By J.A. Medders
At first, it might be difficult to connect with the details of young Esther’s story. My own day-to-day life is far removed from harems, twelve months of beauty treatments, one-night auditions for the king, and eunuchs. But after pausing to consider the events unfolding in this book, I believe there is something that we have in common with the central figure here. Like Esther, we don’t get to map out every detail of our lives.
As much as we like to think we plan our own stories, make our own way, and achieve our own dreams, it’s just not true. Almost never. It is safe to say that Esther’s life is not what she had in mind as a little girl—orphaned, adopted by her cousin Mordecai, and now part of a harem in a foreign land. We just aren’t in control of our stories. Isn’t this consistent with biblical testimony? Job could never have imagined the pain and loss in his life. Joseph had big dreams, but he didn’t know that the betrayal of his brothers was a key plotline for his life’s work. The apostle Paul was heading in one direction, and then in a flash of light, everything changed. This is how life comes at us—fast. The story arcs of our lives are not in our control, but that doesn’t mean they are out of control. We, like Esther, are in the providential hands of God.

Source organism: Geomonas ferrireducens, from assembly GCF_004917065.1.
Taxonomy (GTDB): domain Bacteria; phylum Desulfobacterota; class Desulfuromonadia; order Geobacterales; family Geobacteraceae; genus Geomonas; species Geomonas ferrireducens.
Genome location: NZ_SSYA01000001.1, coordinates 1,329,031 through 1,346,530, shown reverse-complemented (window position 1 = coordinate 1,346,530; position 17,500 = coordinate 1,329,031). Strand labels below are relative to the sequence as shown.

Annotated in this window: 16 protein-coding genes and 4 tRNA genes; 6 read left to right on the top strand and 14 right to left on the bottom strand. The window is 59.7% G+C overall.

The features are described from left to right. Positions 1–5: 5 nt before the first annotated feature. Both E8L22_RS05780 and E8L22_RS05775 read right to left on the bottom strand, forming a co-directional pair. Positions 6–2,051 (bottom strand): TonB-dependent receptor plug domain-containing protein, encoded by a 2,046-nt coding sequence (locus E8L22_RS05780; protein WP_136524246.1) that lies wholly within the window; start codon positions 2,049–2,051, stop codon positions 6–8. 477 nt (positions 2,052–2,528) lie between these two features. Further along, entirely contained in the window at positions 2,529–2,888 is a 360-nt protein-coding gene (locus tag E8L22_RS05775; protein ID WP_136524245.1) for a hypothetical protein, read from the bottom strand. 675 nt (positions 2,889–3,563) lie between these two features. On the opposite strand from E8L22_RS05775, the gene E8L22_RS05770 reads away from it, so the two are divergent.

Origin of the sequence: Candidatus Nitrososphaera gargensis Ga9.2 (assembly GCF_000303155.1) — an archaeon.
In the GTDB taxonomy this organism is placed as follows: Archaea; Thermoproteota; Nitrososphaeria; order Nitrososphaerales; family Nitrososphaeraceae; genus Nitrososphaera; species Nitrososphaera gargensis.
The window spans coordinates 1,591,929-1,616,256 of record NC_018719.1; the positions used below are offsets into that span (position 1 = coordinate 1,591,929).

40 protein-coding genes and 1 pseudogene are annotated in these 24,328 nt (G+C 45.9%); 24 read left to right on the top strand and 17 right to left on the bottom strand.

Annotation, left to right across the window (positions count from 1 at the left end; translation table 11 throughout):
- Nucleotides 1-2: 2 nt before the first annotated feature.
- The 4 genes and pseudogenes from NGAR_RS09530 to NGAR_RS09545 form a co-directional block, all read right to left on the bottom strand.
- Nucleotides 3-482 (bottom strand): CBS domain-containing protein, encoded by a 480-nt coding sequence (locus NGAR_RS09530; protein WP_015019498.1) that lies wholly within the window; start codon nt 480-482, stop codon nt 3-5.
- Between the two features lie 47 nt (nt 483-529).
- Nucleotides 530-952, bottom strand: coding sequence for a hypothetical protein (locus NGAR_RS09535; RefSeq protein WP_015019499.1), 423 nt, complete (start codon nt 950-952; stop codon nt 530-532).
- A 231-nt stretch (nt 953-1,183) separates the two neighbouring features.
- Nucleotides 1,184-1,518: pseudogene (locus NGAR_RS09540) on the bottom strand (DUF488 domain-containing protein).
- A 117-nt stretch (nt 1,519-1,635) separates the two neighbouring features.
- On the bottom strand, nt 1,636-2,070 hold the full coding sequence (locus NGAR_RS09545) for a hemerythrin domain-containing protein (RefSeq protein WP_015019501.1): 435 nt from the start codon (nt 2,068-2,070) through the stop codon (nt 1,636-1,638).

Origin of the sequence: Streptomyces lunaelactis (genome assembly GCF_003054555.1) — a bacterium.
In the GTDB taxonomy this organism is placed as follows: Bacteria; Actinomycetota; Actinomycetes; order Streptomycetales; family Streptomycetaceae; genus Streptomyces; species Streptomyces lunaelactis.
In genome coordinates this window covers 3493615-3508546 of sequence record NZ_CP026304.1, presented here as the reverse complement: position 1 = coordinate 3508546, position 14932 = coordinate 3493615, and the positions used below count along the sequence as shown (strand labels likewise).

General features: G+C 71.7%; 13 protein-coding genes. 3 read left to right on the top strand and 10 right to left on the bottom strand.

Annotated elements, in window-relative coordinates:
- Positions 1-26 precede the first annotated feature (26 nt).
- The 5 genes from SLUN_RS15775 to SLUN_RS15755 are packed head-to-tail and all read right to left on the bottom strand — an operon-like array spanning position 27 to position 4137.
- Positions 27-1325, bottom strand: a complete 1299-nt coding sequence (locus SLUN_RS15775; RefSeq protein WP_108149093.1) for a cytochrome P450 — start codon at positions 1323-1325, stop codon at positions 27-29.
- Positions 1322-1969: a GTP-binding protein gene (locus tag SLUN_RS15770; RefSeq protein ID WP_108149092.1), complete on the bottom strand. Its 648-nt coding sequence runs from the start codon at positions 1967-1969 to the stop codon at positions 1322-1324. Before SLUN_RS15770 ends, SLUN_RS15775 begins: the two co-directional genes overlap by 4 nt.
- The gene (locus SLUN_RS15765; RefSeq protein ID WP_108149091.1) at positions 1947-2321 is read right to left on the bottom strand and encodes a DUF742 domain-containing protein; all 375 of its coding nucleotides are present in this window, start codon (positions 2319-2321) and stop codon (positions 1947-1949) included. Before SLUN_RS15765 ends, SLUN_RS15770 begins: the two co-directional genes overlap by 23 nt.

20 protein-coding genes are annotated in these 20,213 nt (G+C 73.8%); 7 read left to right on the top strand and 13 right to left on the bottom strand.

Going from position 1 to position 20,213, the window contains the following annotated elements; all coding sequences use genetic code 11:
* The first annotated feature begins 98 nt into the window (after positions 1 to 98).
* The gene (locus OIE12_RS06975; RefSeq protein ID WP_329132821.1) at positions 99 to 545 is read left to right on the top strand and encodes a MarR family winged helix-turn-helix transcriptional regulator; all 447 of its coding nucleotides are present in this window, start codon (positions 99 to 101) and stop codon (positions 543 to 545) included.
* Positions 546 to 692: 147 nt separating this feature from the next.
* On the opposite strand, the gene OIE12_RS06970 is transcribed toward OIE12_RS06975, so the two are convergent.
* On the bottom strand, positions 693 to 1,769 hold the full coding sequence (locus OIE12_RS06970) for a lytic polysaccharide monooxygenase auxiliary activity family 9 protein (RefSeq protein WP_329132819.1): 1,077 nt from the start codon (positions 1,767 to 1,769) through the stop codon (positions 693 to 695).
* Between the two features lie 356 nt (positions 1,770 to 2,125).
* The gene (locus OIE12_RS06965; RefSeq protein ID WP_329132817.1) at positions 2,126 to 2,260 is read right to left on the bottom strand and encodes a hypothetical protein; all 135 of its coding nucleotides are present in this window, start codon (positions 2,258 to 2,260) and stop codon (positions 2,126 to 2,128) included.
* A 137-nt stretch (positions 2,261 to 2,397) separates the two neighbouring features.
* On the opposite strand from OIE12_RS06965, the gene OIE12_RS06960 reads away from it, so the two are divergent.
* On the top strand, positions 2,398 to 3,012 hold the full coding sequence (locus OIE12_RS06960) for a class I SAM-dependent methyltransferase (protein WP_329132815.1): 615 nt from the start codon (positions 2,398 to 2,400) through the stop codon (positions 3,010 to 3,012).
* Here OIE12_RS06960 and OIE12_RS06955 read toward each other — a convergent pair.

When Esther, now numbered among the harem, is called to for her night with the king, she entrusts herself to Hegai, the eunuch in charge, and takes his recommendation on how she should prepare. The result? “Esther gained favor in the eyes of everyone who saw her,” most notably, King Ahasuerus (Esther 2:15). The next result? Esther is crowned as the queen. Again, life tends to unfold unexpectedly, changing and shifting in ways we might not have anticipated.
What we see happening with Esther is a shadow of what happens to every Christian exile in this fallen world. The Greek word charis, meaning “favor” or “grace,” comes upon lowly sinners in the hands of God. This grace raises us up, renews us, and transforms us for kingdom work the likes of which we never could have imagined. Esther did not simply take matters into her own hands; she listened to, considered, and followed the words and wisdom of another. And in the end, she was given a position that would save her people in the future.
Brothers, we, too, are exiles. We follow the words of another: God’s holy Word. We don’t take our lives into our own hands, but instead recognize that our position in the royal family of the crucified and risen King is by grace alone. We see our lives lodged in the providence of God, leveraged for God’s glory and the good of others. God is writing this story. It comes at us fast, but we can cling to Christ, our Savior.
Written by J.A. Medders
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